This will likely forever be one of my favorite photographs of Finn. He is our first dog and has never really been a dog. He still doesn't have many dog like behaviors but this is one of the few. We used to hide treats inside snowballs so he would go pummel the snowball to get the treat. We quickly found out that pummeling snowballs is great fun even without the treat in it. To this day, it is one of the few things that he still gets excited about. Terry took this shot lying on her belly in the snow in our back yard in Okotoks. I threw snowballs and she shot. There was a bit of a slope and she was at the bottom of it so it helped make him seem a bit larger than life. I cheated a bit when I processed the image because you could only see light in one eye. I added it to the other. It has all the elements I like in an outdoor pet photo.
Interestingly enough, Terry took my favorite photo of our second dog as well. This is Shasta. It was taken in our yard in Ainsworth. She is coming over a bank along side our driveway that puts her right at eye level with the camera. It doesn't have the greatest light but it captures her spirit and her joy in that moment and is beautifully framed by the tree branch that curves over her head.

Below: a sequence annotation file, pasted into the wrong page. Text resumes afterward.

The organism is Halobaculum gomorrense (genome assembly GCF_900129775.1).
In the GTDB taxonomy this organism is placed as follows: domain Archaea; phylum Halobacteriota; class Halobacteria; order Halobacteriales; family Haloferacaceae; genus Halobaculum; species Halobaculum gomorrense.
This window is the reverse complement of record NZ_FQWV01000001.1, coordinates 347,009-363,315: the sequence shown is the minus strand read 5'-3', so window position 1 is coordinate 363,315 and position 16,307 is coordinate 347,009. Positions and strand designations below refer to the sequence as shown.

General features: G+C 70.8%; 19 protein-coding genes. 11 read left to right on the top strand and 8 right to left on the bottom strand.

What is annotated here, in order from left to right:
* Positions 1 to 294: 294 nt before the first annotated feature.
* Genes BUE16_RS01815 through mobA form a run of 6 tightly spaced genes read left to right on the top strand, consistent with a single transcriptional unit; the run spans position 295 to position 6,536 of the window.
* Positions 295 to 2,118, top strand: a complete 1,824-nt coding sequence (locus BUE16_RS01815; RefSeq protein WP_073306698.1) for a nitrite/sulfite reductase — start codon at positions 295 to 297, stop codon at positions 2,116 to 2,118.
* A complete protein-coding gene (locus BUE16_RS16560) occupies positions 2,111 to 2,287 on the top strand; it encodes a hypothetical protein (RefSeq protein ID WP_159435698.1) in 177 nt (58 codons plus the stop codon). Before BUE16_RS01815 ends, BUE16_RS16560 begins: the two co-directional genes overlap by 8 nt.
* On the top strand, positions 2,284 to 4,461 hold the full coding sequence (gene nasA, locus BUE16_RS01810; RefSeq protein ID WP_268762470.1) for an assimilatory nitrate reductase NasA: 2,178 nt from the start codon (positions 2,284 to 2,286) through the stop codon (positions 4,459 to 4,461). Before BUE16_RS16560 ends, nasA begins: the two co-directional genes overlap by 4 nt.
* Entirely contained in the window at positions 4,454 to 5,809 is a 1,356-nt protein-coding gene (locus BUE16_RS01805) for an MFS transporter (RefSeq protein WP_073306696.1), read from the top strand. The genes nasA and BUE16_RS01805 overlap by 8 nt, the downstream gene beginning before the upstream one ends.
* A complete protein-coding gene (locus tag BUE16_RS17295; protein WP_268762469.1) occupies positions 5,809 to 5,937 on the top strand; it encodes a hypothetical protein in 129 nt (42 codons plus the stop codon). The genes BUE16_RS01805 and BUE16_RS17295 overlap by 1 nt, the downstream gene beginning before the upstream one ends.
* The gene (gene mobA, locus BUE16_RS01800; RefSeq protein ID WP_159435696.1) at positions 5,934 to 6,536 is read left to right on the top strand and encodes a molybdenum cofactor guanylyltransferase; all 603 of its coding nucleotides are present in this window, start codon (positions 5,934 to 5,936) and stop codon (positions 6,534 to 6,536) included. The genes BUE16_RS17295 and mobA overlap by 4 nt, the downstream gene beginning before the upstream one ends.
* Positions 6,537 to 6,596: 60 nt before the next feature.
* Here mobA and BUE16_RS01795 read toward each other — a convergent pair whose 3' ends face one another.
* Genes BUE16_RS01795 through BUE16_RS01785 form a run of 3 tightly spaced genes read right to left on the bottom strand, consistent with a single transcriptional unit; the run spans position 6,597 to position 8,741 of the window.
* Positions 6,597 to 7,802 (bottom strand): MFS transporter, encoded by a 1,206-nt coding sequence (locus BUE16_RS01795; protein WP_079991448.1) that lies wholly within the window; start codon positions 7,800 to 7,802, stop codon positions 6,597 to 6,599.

Action! Action! Action!
Sometimes you get lucky and have action and great light and a shutter speed set high enough to freeze that action in mid air.
It doesn't always work out. I could show you folders full of near misses so don't be afraid to try. I have kept many images of our dogs racing, chasing snowballs, or jumping over little creeks on hikes up the mountain. The lighting is poor and the focus is a bit off but I smile every time I look at them. I wouldn't post them but they capture very joyful moments for us and often that is enough.
Some days you get lucky and your dogs appear to pose. Back when Finn was an only dog, I took a lot of images down by the river in Okotoks on logs or the shoreline. It was easy with one. Things become more complicated with additional dogs but I am fortunate most of the time to have help now. I took most of these images with my wrangler, Terry, either by the lake or up the mountain from our home. Terry took the last image of Shasta which is another favorite of mine as she looks quite regal. That is tough to do with a plaid wearing Kootenay girl. And yes I am referring to the dog.
And finally, these are some images we did to help support animal rescue. We met some amazing dogs and some phenomenal people. We worked on a great calendar with No Borders Animal Rescue and also photographed some lovely dogs in the Okotoks area to promote rescue.